In the Lexus lineup, there are 2 models that raise the ante in terms of track-tuned performance and in each case they boldly end with the letter F. As opposed to the more plebian F SPORT, Lexus F models are the real deal.

Those were my words 2 years ago upon my inaugural RC F drive. Well guess what? Spring has finally sprung and I’m ready for our second date and this tester has 1 major upgrade since last time – a new adaptive variable suspension for the 2017 model year; but more about that in a minute.  As a quick refresher, the RC F debuted for the 2015 model year ostensibly replacing the IS-F.  It’s the most affordable Lexus F model with a starting MSRP of about $65,000 and is 1 of only 3 Lexus cars stuffed with the big 5.0.

Much of the praise I bestowed upon the first tester you’ll hear again here – this is a serious performance car but crafted with Lexus ethos meaning that with the prodigious power and perspicacious precision comes a heaping dose of pragmatism. Drive it every day if you’d like; as long as you can afford the premium gas and can enter and exit more gracefully than this, you’ll find a well-behaved Lexus coupe.  There’s even a snow mode to relax the powertrain – you’ll just have to shed these staggered width 19” Pilot Super Sports first; super sticky to the warm, dry road – otherwise, not so much.

For me, I’m just excited to experience the RC F’s full flavor: working the 8 gears, taking the race-bred V8 to its redline and experimenting with the various drive modes and differential settings. Plus, by adding independently controlled damping forces at all 4 wheels according to road and driving conditions, the RC F is now tuned for improved steering and handling control during cornering and enhanced ride smoothness.  In its most docile settings, you’d never guess this is an F car – it’s that completely compliant.  But dial into SPORT S mode and better yet SPORT S + and downshifts happen earlier, steering feel is heightened, the suspension is more controlled in its movements and more onus is put on the driver.

Some car’s paddle shifters; whatever? The RC F’s are the gateway to manual-like fun. This high reviving V8 wants to be explored and using these meaty paddles is just the way to do it. Shifts are shockingly quick and 3rd is the go-to-gear for backroad playtime, providing instantaneous power and that sweet soundtrack. This car’s capabilities are far reaching to the point where it can feel bored with public road challenges, but hustling it through the S turns is extremely rewarding. The RC F is Lexus confident but still puts the driver’s skills on display.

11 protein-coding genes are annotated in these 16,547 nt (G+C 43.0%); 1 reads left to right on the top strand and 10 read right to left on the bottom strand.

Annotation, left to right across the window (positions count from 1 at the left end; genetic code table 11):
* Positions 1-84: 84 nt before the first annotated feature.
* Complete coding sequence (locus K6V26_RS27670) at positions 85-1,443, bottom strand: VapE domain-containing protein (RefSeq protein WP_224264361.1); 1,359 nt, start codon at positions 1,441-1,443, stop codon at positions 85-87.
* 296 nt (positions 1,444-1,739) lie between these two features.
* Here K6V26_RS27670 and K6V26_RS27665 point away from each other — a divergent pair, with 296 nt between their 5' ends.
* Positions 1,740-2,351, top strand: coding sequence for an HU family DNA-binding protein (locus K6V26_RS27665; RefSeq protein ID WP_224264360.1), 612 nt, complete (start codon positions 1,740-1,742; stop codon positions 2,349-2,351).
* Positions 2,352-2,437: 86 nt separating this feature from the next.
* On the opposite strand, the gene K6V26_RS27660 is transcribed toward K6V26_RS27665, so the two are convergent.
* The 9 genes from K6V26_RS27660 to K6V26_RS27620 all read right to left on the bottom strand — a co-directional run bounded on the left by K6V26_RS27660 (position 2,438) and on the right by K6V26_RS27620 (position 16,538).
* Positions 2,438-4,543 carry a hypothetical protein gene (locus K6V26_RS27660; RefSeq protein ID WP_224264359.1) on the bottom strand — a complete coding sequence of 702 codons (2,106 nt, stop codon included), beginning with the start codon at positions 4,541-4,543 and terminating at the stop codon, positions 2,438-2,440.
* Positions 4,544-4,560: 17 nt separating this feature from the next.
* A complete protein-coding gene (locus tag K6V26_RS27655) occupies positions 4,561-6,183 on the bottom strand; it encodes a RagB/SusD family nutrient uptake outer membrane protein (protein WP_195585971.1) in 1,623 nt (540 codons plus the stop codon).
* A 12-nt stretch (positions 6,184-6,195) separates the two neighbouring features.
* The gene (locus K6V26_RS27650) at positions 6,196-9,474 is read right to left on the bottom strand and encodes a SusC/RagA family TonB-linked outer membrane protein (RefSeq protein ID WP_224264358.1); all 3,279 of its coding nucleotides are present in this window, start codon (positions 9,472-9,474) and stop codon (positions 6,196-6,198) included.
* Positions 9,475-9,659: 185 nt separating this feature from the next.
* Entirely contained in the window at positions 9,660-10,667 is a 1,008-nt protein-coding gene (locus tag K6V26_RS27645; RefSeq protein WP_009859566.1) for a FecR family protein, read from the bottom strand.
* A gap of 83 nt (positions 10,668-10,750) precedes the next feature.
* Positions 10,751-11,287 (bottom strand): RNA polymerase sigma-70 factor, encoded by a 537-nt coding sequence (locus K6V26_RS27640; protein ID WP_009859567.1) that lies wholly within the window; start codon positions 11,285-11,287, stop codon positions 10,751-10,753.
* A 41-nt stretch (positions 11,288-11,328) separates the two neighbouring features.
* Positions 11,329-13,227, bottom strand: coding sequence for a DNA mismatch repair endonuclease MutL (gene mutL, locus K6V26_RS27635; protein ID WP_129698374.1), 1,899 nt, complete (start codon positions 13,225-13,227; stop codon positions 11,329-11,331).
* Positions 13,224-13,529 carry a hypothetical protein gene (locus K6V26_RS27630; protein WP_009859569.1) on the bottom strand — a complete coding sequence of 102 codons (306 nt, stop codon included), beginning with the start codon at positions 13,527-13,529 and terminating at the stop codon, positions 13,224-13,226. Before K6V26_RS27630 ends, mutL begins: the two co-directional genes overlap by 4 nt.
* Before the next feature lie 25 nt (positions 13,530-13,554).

A limited slip differential is standard but adding torque vectoring costs $5,500 – available only in the Performance Package. To explain why you’d want both is Drive Time’s technical expert Lance Lance:

Find the curvy roads and you can feel the difference. With 55% of the RC F’s 3,900 pounds over the front, the TVD provides a more confident and agile tool for cutting them up.  You have to trust the process though because the initial communication to the driver is oversteer but in reality its simply the TVD doing its thing.  STANDARD, SLALOM and TRACK settings prioritize different driving styles.

With 389 pound-feet of torque peaking at around 5,000 RPM the RC F punches through 60mph at 4.4 seconds. But this direct – and port injected overhead cam V8 is a more of a horsepower maker – 467 to be exact – and the RPMs seem to climb forever.  Cross 3,000 revolutions and that’s when Active Sound Control goes to work creating a stirring V8 rumble in the cabin.  Bump against the rev limiter however and you’ll get an audible and visual warning.  Its ¼ mile time is 12.5 seconds with a top speed of 170mph.  Mileage is rated at 16mpg city but drive it hard and expect even less.

And when it’s time to use the left pedal, large ventilated Brembo disc brakes assuredly suppress the speed.

My car is fully loaded at $80,519, including this weight saving carbon fiber roof and deployable rear spoiler, Orange Brake Calipers, 20 spoke wheels, and the full pantry of convenience and safety features though this infotainment system is woefully outdated and cumbersome to use. And don’t occupy these seats unless it’s an absolute must.

Just as I surmised 2 years ago, the Lexus RC F is a fun, rewarding, and totally legit sports car with commensurate looks. Whether for track day or a work day, this Lexus has got you covered.

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